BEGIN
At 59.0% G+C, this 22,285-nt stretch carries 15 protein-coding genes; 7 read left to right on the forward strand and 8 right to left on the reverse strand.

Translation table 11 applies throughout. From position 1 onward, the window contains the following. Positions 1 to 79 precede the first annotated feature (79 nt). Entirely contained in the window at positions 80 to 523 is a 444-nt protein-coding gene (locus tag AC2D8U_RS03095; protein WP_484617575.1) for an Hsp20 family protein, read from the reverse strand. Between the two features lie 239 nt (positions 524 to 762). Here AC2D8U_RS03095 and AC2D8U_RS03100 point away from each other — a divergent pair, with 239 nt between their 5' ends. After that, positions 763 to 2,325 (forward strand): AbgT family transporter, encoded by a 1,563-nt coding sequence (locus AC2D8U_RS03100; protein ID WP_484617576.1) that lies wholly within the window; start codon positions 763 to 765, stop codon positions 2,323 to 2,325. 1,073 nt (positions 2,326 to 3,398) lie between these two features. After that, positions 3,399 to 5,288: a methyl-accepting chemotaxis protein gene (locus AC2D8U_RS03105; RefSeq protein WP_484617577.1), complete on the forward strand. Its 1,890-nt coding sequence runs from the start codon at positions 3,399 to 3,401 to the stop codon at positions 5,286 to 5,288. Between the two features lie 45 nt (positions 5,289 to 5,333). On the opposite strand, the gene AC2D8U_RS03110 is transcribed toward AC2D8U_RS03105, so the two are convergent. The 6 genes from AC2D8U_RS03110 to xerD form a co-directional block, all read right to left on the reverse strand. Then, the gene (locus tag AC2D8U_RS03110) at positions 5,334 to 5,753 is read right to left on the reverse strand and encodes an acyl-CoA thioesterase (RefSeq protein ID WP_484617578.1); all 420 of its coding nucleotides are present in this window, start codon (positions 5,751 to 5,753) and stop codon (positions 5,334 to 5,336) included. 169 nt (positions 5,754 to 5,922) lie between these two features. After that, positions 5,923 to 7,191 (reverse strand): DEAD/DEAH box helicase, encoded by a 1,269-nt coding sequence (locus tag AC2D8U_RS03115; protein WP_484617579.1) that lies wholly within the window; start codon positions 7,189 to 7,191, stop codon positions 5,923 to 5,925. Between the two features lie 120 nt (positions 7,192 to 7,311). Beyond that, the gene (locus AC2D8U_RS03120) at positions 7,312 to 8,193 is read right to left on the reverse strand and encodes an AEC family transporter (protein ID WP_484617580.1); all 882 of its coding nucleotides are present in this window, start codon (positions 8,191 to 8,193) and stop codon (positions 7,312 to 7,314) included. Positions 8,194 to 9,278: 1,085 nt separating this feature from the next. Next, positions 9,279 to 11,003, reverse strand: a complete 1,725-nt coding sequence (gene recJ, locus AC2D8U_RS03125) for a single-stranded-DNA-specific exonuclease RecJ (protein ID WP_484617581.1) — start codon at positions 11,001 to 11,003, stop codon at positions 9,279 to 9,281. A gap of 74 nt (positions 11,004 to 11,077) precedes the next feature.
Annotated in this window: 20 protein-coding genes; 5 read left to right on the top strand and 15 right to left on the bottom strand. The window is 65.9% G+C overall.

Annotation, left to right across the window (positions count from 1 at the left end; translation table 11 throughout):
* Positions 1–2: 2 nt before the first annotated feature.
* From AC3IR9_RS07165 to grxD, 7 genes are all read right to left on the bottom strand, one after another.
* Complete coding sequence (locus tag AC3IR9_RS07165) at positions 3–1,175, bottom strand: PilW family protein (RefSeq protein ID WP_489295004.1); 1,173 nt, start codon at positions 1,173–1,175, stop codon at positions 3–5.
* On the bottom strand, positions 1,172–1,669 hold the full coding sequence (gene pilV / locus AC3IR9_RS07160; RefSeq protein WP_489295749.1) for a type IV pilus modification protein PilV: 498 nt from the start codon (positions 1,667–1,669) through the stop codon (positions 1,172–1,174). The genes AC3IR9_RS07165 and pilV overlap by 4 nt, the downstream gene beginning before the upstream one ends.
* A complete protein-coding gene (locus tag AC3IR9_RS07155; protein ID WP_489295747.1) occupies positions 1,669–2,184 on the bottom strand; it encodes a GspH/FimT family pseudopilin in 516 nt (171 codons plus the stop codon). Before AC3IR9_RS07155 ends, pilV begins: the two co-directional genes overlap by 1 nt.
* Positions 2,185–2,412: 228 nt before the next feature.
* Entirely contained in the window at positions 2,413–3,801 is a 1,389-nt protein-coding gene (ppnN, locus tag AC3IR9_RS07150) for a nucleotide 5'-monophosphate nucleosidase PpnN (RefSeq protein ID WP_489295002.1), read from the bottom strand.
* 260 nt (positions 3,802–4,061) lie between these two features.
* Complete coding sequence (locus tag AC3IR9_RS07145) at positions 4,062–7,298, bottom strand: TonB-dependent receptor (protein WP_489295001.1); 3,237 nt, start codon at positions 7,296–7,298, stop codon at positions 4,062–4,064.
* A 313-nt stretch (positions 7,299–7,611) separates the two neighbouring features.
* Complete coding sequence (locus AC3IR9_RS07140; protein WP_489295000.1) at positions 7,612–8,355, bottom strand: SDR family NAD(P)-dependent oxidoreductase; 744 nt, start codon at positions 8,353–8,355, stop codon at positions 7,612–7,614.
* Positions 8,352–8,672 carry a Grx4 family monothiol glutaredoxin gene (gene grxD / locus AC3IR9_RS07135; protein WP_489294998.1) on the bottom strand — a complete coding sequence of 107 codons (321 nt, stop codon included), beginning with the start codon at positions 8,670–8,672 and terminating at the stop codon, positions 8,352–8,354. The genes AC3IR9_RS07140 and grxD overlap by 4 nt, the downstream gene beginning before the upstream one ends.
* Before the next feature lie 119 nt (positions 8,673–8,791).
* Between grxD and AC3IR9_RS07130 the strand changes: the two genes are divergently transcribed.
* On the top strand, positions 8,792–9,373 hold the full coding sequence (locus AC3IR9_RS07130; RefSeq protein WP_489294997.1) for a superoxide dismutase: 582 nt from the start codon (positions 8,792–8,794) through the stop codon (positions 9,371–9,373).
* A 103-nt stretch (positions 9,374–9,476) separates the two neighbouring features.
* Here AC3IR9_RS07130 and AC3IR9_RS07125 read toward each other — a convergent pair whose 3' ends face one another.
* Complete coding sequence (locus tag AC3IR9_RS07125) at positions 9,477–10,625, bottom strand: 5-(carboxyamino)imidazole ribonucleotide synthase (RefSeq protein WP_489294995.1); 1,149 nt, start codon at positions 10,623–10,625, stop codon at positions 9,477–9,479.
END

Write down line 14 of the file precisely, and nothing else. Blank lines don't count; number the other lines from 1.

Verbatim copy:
* A 313-nt stretch (positions 7,299–7,611) separates the two neighbouring features.